The overview of almost 50 years of hyperrealism illustrates not only how the subject choice has changed, but also how the technology with which photorealists produce their work has changed: they first transformed images from celluloid into oil paint, and nowadays from digital pixels to acrylic paint. The sharpness of the paintings has further increased in tandem with the resolution of the photographs. It is interesting to note that the photorealistic paintings ‘force’ viewers, as it were, to take a really good look at them. The abundance of images with which we are surrounded these days means that we don’t always take the time to observe properly, and the digitisation of photography also gives rise to the question of what is real and what has been manipulated. The paintings in the exhibition ‘Hyperrealism’ go just that bit further.
On display in the Museum's BBK Gallery, Hyperrealist Sculpture 1973-2016 presents a selection of 34 works by the 26 artists most representative of this movement. This is the first exhibition that aims to offer an in-depth survey of human figuration spanning the more than fifty years of hyperrealism's existence.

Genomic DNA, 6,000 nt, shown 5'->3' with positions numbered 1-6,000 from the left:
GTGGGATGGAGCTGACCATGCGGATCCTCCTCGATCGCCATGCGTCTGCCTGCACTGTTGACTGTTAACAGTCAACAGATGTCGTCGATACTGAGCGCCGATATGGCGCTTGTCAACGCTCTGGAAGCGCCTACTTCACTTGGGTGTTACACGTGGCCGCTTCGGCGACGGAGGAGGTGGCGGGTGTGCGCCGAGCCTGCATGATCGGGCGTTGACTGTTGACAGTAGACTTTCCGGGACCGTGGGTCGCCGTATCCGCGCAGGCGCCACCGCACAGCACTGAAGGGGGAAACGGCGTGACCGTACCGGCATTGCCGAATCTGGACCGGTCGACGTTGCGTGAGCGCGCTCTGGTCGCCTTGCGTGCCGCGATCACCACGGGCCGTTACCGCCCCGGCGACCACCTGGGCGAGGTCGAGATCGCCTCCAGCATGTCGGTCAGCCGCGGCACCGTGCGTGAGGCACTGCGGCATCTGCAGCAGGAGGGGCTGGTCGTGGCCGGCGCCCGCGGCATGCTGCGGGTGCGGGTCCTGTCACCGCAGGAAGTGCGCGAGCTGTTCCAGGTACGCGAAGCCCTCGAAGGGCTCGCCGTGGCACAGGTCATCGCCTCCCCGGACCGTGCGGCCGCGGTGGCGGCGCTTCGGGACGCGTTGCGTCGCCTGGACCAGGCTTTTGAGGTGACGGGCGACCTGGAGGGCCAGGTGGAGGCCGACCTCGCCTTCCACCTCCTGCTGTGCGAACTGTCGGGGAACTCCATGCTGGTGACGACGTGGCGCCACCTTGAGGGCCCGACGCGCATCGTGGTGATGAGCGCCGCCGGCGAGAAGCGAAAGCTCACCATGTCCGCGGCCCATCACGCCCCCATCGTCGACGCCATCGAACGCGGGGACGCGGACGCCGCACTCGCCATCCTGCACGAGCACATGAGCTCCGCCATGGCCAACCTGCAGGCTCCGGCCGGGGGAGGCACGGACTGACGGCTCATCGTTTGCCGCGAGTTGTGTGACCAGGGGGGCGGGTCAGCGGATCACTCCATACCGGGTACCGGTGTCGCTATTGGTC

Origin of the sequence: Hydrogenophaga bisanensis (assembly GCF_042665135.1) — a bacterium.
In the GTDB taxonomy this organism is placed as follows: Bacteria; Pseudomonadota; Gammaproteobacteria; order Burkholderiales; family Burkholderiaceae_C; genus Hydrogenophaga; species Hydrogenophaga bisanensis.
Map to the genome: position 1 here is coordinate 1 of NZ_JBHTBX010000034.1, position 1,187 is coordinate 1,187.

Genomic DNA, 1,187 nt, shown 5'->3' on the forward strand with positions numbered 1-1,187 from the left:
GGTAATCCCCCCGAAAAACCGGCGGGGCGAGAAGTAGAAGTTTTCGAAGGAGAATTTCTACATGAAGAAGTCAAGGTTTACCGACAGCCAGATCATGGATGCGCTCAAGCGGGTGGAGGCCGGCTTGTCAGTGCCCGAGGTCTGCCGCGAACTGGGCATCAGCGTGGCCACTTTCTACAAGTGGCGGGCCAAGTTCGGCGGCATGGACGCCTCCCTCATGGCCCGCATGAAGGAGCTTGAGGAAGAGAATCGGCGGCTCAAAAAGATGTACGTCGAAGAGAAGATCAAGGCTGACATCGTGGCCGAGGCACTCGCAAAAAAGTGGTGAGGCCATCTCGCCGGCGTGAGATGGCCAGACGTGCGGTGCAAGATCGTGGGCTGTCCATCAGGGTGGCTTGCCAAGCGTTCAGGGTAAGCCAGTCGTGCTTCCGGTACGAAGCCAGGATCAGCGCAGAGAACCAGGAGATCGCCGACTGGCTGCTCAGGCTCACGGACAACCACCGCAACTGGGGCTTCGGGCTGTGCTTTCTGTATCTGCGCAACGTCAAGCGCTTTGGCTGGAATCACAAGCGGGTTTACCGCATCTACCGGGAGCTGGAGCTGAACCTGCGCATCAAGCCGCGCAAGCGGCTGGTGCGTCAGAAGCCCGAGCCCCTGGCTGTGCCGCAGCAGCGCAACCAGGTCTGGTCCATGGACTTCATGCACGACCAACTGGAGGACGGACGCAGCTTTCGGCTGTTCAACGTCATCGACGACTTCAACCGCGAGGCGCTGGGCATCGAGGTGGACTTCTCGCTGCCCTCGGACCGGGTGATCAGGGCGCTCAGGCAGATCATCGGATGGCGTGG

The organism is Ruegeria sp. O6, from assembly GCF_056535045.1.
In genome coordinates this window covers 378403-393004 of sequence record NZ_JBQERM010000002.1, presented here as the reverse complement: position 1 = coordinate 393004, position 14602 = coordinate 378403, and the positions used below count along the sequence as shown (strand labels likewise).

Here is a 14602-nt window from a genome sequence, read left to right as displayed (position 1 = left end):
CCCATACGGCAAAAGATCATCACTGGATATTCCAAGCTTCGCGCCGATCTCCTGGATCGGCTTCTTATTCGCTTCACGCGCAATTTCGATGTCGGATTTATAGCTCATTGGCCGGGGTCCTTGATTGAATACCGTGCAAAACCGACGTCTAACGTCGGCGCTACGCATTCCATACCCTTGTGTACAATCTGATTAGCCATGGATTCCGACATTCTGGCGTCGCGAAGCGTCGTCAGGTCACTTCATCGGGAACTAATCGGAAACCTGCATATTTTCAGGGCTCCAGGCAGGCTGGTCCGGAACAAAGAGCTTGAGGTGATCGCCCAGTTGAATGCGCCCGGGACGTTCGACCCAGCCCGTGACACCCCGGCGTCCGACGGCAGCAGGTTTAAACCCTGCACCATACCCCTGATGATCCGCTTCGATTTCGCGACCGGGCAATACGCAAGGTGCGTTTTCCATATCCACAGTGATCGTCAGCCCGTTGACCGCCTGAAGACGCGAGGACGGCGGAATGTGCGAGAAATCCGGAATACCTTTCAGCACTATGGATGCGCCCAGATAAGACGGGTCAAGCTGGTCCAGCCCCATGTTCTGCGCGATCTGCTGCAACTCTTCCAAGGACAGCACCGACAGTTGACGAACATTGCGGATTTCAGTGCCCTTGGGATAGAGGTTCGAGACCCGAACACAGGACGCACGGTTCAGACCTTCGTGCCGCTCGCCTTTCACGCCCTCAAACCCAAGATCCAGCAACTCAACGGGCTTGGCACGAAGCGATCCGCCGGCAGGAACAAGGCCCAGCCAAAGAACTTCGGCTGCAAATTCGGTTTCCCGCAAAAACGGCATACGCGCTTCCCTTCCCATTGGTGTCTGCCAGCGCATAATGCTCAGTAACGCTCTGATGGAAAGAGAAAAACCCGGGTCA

In the 1960s and 1970s a number of sculptors began to be interested in a form of realism based on a vivid and lifelike representation of the human figure. Employing traditional techniques such as modelling, casting and painting, they reproduced the body using a range of different focuses but with the shared aim of formulating a clearly contemporary interpretation of figurative realism. In the words of Ron Mueck: "Although I spend a lot of time on the surface, it's the life inside I want to capture." This exhibition presents five different ways of approaching the depiction of the body through the five sections into which it is organised: "Human replicas"; "Monochrome sculptures"; "Body parts"; "Playing with size"; and "Deformed realities". As a result, and through a series of works that will surprise viewers with their convincing appearance of reality, the exhibition reveals the numerous and varied ways in which this artistic theme has been depicted, its relationship with different trends in art history, and its technical evolution from the early years of the movement to the present digital era.